The supplier’s lament — Hey! You’re no amateur buyer, right? – part 1

We are pleased to bring you this guest post from Stephen Ashcroft, procurement risk coach at Brian Farrington. Stephen shares his company’s learnings from dealing with ‘unprofessional’ buyers and offers advice on how to manage your bids more effectively.

The professional buyer is alert to developing ideas and solutions. They identify opportunities to deliver enhanced benefits to their business and maintain vigilance on supply market risks. The amateur buyer is locked in their little world, drunk with misplaced power and driven to shut out anything with which they are unfamiliar or which threatens the status quo.

So suppliers, faced with these amateurs, learn how to bypass the buyer, thereby undermining in the longer term his or her position.

As the firm I work for engages with the bidder-side (suppliers, contractors, outsourcers, IT specialists, professional services, of all flavours and hues) we have sought to collate the kind of responses procurement people have provided to their overtures. Here are some typical and depressing statements from the past few months:

  • Send me an e-mail.
  • Put something in writing
  • We only meet existing suppliers.
  • We aren’t interested in new things.
  • Talk to me again in six months’ time
  • I am very busy right now.
  • Who else have you talked to?
  • We tried something like that a few years ago and it didn’t work then.
  • Why are you bothering me?
  • You are wasting your time?
  • I am saying no. Do not contact anyone else in our business.
  • I make the decisions and I don’t want to know.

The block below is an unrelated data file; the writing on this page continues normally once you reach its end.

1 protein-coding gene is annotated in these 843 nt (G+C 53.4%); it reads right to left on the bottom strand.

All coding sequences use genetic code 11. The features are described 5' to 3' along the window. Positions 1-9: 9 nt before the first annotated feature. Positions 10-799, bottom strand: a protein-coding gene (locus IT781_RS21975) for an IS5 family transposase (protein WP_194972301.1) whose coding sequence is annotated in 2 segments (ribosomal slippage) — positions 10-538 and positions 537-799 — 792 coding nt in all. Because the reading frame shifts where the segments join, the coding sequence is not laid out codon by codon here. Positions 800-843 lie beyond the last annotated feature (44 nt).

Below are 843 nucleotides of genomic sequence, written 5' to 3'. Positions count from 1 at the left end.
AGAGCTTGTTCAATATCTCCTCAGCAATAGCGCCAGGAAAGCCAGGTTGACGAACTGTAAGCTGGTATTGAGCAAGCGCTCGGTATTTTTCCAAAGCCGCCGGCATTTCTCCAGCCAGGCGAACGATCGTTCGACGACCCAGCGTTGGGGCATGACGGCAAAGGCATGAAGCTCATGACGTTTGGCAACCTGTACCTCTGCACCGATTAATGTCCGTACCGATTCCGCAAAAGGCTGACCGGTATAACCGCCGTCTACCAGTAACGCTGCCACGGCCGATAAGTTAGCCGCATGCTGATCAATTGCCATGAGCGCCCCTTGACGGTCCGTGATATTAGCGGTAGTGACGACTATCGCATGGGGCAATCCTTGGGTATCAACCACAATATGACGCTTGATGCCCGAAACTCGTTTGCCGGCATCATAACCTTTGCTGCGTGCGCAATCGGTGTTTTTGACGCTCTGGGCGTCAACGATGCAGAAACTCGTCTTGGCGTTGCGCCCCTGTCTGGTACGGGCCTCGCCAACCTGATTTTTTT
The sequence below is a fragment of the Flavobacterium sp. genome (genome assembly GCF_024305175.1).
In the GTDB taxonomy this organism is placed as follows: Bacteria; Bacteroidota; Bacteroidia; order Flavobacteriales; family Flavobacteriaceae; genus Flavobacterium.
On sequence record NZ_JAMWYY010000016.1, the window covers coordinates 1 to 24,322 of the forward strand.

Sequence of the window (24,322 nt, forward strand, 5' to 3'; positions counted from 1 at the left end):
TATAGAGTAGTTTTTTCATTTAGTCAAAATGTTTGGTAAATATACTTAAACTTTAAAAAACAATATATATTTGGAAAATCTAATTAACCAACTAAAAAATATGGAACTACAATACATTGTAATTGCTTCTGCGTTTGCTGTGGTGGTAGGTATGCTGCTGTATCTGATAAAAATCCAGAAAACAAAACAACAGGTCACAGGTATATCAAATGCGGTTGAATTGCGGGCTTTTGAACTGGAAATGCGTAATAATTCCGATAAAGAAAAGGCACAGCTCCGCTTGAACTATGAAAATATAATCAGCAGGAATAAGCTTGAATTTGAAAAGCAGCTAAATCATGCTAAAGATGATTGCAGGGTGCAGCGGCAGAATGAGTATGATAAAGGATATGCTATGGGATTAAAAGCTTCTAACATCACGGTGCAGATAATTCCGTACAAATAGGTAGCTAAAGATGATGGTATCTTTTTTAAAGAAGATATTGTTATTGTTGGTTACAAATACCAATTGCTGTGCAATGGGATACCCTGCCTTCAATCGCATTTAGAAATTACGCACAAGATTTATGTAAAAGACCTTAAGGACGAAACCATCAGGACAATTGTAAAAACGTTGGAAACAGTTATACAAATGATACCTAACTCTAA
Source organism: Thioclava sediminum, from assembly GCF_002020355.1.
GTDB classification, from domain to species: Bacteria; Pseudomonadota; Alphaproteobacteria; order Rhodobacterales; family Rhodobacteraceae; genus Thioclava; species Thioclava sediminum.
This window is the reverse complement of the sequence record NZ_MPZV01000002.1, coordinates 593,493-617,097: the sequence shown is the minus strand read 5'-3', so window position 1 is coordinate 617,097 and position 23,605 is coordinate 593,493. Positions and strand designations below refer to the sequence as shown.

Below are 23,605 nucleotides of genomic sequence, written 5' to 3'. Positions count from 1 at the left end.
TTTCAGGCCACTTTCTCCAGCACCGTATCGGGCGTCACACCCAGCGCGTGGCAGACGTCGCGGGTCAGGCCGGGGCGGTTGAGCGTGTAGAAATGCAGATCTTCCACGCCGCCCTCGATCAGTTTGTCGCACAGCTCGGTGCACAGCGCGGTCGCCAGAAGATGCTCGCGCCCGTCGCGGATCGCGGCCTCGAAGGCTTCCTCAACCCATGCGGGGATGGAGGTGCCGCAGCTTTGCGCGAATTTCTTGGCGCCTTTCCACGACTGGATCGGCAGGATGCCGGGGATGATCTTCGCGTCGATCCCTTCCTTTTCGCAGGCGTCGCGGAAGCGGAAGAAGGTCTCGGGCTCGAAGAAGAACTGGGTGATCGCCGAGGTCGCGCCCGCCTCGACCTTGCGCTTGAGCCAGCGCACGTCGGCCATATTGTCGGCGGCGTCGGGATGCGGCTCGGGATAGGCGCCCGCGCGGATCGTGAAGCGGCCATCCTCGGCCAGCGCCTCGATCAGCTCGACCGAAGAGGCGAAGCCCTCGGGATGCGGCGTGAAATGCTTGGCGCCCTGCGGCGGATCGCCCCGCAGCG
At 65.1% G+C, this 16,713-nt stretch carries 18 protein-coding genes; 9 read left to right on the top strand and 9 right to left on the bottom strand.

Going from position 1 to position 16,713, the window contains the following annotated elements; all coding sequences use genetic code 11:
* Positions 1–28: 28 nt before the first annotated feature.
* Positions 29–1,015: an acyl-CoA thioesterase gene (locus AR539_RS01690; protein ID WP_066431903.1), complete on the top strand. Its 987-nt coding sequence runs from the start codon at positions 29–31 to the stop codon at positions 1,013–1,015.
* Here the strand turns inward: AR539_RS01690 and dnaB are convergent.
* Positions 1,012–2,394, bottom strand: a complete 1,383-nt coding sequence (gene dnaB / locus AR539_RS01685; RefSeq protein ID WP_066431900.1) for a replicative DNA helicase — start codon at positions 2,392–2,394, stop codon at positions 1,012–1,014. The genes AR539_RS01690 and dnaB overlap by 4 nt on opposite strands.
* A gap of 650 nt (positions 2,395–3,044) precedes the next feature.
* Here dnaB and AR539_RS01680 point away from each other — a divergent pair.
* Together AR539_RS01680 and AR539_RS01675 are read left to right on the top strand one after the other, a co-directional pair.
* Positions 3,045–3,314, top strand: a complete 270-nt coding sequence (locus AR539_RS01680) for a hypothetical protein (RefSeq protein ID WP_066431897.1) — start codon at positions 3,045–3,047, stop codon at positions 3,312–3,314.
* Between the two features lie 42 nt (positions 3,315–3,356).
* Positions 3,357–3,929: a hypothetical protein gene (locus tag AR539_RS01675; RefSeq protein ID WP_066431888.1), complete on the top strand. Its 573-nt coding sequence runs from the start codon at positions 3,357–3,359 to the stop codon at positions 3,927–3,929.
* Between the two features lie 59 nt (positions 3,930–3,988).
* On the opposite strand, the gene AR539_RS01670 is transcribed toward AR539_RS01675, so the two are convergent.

• I don’t want it, even if it’s for free.
  • We will make a note.

All this is in sharp contrast to a central London Head of Procurement, who advised us that she reserved half a day a week to personally meet potential suppliers who claimed they had a new product or business solution. She said that the investment of time paid huge dividends and kept her finger on the pulse. This foresight and professional attitude is refreshing.

Can you hear the negatives already?

“I haven’t got the time. She is very lucky and can’t be busy.”

The take-away: An open mind is a distinct asset in procurement – it is a significant personal and business quality in achieving your objectives and key results. In part two we'll set out the key questions to ensure suppliers’ overtures are managed 'effectively' and aligned with your objectives and key results.

10 Questions You Should Ask About Purchasing and Supply Chain Risk Management” is available free to download here along with regular procurement advice delivered straight to your inbox.

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